The students got to hit a ball off a tee and could see their pitch measured on the screen behind them. (Photo by Gabby Marrama)

Only one or two of the 26 students knew it was there. And they knew even less about the possibility of having a career in sports.

“It was really refreshing to see, from a teacher’s perspective, that there are pathways to something they love and they can make a career out of – but they didn’t think it was possible,” Bredar said.

This will take time. But the Brewers, through their partnership with GCU, are determined to keep trying – they continue to host a Learning Lounge in the facility, and Wednesday’s event was a logical next step from the eight-week Brewers STEM Crew program they conducted before the pandemic.

“I think that the more we do little things like this, it helps to create that level of interest, whatever it may be,” said Thad McGrew, Community Affairs Director for the Maryvale site. “It can be small, it can be middling or it can be a high interest level. But it’s a byproduct of being able to bring them out and being able to expose them to things that they may not have seen and had an opportunity to experience before.”

Thad McGrew, Community Affairs Director for the Brewers’ Maryvale complex, is eager to educate local students in the relationship between baseball and STEM.

McGrew used his teaching experience to command the students’ attention when they arrived, instructing them to clap twice every time he said, “Eyes!”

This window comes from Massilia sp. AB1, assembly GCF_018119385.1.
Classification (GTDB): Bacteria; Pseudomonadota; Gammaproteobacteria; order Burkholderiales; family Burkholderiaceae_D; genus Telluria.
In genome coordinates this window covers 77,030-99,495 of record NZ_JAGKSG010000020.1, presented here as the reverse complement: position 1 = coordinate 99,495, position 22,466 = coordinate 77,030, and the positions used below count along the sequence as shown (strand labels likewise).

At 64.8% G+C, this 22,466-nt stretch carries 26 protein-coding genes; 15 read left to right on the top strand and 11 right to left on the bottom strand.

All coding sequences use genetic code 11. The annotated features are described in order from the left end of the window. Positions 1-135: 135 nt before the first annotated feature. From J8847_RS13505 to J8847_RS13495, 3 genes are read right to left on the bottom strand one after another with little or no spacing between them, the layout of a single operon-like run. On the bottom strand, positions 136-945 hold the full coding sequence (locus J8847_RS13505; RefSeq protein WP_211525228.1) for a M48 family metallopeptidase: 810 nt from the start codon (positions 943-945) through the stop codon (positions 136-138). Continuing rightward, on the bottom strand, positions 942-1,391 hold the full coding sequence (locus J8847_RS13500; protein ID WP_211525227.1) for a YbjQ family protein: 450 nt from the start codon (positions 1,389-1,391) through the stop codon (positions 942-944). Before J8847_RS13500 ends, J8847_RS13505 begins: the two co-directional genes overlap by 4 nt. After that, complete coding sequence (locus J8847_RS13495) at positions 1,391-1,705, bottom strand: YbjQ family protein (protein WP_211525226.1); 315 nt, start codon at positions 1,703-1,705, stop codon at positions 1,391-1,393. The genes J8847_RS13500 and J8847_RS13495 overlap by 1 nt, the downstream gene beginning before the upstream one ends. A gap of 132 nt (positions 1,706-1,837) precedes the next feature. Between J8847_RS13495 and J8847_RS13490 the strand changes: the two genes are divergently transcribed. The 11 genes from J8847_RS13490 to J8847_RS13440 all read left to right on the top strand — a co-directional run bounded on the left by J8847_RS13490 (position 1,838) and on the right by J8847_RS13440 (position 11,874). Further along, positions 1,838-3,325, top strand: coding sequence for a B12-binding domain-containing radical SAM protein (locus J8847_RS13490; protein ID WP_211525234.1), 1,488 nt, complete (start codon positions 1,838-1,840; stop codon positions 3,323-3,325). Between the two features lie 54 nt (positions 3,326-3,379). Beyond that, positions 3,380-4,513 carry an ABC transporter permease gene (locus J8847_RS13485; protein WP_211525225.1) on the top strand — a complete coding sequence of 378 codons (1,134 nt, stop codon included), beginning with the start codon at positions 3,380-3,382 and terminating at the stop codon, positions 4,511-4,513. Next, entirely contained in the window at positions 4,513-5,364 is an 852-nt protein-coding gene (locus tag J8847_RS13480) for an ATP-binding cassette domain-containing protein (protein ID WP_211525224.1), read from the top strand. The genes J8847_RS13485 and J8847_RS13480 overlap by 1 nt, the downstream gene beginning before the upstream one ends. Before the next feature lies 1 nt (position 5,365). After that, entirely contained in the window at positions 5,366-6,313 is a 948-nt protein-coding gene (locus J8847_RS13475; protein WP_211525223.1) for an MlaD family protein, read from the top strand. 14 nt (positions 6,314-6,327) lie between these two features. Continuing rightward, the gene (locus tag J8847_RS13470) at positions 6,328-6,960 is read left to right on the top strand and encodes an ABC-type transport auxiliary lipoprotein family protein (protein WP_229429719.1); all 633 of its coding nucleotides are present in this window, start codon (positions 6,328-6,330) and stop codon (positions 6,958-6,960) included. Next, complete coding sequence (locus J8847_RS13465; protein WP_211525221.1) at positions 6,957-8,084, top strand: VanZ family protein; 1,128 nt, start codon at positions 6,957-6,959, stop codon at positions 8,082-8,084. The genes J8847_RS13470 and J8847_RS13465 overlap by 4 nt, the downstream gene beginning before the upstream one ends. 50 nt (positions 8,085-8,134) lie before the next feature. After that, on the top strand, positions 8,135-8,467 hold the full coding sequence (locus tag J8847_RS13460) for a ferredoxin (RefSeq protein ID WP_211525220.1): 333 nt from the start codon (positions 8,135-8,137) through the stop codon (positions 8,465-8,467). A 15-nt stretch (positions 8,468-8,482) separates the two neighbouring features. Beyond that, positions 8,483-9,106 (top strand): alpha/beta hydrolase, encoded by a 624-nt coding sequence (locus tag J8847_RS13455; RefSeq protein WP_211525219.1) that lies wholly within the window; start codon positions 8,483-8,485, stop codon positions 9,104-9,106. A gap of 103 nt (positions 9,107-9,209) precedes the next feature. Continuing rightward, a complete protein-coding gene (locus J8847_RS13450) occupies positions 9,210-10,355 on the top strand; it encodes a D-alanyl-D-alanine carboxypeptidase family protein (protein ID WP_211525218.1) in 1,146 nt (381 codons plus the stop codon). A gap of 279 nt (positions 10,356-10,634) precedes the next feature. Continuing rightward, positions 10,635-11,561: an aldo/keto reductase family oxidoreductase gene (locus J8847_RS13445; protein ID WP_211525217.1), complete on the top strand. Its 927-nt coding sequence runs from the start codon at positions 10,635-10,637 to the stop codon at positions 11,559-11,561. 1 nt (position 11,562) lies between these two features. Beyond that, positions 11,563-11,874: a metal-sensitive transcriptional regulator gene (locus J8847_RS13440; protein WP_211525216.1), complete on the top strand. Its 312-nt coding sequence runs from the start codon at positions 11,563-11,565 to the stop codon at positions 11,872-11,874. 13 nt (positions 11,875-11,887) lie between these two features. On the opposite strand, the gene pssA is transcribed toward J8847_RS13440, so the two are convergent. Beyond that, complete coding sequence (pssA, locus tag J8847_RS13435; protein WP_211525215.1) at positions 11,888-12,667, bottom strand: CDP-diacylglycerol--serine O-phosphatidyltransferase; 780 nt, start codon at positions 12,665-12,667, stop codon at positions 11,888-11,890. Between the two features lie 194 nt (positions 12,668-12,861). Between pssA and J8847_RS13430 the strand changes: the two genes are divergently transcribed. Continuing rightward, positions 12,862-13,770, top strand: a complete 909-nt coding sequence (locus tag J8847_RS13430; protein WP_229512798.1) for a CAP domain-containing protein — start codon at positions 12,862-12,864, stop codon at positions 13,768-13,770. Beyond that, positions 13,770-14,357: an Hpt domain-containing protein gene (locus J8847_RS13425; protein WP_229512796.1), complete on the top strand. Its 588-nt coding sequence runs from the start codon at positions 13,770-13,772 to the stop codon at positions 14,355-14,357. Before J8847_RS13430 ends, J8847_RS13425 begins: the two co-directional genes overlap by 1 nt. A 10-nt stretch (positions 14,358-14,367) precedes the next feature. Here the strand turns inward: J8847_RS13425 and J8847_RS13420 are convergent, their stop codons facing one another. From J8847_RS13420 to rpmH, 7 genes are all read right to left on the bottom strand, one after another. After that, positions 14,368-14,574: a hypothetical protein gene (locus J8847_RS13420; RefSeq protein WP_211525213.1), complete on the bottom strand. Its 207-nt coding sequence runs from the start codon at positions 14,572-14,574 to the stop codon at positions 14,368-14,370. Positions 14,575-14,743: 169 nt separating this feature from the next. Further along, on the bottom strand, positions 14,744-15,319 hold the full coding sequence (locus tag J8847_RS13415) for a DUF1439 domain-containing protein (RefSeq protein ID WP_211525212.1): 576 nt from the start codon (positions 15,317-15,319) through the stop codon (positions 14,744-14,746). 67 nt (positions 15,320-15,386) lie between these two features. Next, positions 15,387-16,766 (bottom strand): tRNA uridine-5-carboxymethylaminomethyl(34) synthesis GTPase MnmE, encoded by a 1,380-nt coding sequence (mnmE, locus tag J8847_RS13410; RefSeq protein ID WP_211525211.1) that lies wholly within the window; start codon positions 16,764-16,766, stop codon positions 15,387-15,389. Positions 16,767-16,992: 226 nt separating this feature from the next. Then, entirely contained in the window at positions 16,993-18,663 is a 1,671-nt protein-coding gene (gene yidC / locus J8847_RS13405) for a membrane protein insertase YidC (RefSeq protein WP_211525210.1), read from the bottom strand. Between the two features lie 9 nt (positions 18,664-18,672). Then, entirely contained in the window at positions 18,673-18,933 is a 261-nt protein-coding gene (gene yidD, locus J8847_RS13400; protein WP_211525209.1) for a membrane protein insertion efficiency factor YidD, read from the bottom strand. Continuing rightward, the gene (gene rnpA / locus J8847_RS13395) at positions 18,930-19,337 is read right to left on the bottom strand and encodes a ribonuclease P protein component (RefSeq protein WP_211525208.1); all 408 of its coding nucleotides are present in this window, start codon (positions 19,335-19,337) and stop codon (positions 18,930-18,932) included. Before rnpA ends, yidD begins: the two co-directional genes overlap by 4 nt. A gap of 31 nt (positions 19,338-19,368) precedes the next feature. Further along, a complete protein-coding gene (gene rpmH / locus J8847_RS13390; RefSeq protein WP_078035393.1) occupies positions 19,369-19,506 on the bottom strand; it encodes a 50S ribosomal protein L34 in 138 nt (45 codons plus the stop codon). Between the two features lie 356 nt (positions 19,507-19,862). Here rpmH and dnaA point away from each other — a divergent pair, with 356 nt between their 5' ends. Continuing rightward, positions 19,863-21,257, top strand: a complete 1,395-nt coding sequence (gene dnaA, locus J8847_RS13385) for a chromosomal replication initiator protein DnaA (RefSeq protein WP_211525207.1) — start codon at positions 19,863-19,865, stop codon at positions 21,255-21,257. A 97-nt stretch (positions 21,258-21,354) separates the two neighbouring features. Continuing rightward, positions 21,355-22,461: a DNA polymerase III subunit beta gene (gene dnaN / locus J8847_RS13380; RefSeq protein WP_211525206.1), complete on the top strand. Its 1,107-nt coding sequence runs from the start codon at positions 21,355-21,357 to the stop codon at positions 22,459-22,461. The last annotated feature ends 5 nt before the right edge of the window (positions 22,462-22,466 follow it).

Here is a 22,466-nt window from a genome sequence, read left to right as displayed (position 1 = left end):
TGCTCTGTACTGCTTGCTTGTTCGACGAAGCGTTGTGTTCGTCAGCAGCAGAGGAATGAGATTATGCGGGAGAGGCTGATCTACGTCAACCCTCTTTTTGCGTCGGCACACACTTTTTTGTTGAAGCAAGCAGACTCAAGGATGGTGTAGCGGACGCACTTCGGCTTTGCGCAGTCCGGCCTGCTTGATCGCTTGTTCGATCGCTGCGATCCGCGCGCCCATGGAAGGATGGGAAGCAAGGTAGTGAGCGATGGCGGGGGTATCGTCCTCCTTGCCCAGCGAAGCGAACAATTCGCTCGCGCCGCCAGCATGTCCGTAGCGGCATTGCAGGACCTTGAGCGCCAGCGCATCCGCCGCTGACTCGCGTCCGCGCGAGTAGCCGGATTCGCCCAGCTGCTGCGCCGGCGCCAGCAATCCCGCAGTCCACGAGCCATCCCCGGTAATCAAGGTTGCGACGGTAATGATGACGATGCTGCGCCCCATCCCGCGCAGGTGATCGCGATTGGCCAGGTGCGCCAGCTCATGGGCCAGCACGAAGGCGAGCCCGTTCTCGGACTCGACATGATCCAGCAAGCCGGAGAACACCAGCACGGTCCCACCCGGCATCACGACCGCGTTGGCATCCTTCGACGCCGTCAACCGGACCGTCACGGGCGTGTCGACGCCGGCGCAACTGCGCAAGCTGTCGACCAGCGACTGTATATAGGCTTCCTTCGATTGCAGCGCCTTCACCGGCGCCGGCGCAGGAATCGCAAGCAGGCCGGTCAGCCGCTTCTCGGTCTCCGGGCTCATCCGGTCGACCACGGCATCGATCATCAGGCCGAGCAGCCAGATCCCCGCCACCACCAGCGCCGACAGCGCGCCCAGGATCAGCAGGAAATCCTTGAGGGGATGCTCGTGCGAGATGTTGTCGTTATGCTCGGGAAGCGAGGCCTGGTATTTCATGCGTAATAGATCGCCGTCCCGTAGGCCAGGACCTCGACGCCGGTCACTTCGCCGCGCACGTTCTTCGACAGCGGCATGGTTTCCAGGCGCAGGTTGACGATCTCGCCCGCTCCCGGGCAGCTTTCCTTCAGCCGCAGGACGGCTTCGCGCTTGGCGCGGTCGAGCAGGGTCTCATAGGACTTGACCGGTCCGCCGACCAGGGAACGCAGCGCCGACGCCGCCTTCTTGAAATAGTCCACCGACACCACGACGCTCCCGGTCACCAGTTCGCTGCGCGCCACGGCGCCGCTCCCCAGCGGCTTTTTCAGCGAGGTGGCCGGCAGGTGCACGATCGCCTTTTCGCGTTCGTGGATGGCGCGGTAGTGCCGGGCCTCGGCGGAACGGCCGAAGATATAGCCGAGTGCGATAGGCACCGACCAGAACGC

“We want to get you guys familiar with who we are, what we do and hopefully get you out to a game,” he told them, the stadium’s main field looming behind him. “This is where sports and academics come together. I know this is a new experience for you, but, trust me, after today you’ll be more of a fan and know more.”

The students were treated to lunch afterward in the main stadium area. Talk about a nice place to eat – and learn.

“We’ve been making the transition to incorporating more STEM into their everyday academics, and the hands-on learning, they’ve really leaned into,” Bredar said. “It’s been a little difficult with COVID mitigation measures to be able to do it fully, so having an opportunity like this, to be in the open air, to walk around with professionals in athletics and to see different fields that they can apply to the concepts we’re learning, in real time, is huge for our kids.

“It’s really helpful for them to know that there are opportunities they didn’t even know they had.”

A student is shown how to precisely paint the foul line. (Photo by Gabby Marrama)

Same goes for the Honors College students.

“Sometimes you don’t know what’s out there,” Stephens said. “I didn’t really know what to expect. I was in a similar program in my middle school – I did the STEM program. It reminds me of what I was like at that age. I don’t think I was that shy, but they’ve definitely come out of their shells a little bit.”

The sounds of laughter and “Ohhhh!” reverberated behind her as students took turns throwing the ball. Clearly, this was a home run for both the Brewers and GCU.

“The partnership is still growing,” McGrew said. “The more we look at ways of leveraging our relationship, the more programs we will have an opportunity to do together. But I think that, just in principle, the relationship is one that’s very positive for both sides.”

Staff writer Ashlee Larrison contributed to this story.

Contact Rick Vacek at (602) 639-8203 or [email protected].


Related content:

GCU Today: Honors College, Brewers knock STEM out of the park

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GCU Today: Brewers Learning Lounge celebrates opening day

GCU Today: GCU partnership with Brewers is in full swing